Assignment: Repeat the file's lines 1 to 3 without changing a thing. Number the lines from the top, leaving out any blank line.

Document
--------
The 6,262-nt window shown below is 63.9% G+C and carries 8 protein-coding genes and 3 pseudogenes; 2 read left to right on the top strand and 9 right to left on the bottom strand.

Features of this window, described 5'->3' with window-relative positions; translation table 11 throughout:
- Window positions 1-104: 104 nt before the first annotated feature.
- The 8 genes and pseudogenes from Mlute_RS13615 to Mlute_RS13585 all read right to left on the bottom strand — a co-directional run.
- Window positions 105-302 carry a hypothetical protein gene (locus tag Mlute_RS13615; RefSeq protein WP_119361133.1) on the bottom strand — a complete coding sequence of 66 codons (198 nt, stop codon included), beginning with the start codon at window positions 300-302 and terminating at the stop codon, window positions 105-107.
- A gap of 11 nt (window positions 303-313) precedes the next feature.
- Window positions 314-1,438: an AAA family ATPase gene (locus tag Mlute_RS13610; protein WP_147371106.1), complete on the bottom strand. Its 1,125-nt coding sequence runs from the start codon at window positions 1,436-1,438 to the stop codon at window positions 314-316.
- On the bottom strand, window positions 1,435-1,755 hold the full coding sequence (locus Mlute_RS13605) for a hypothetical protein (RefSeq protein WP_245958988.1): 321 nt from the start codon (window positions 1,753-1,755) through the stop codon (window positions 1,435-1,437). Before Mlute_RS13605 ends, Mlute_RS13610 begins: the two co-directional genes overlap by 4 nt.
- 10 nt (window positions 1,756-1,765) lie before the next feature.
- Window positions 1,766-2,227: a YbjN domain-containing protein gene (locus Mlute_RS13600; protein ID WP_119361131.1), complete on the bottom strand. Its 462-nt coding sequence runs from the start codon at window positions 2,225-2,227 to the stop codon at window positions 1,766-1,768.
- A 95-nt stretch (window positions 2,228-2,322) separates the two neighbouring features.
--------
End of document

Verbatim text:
The 6,262-nt window shown below is 63.9% G+C and carries 8 protein-coding genes and 3 pseudogenes; 2 read left to right on the top strand and 9 right to left on the bottom strand.

Features of this window, described 5'->3' with window-relative positions; translation table 11 throughout:
- Window positions 1-104: 104 nt before the first annotated feature.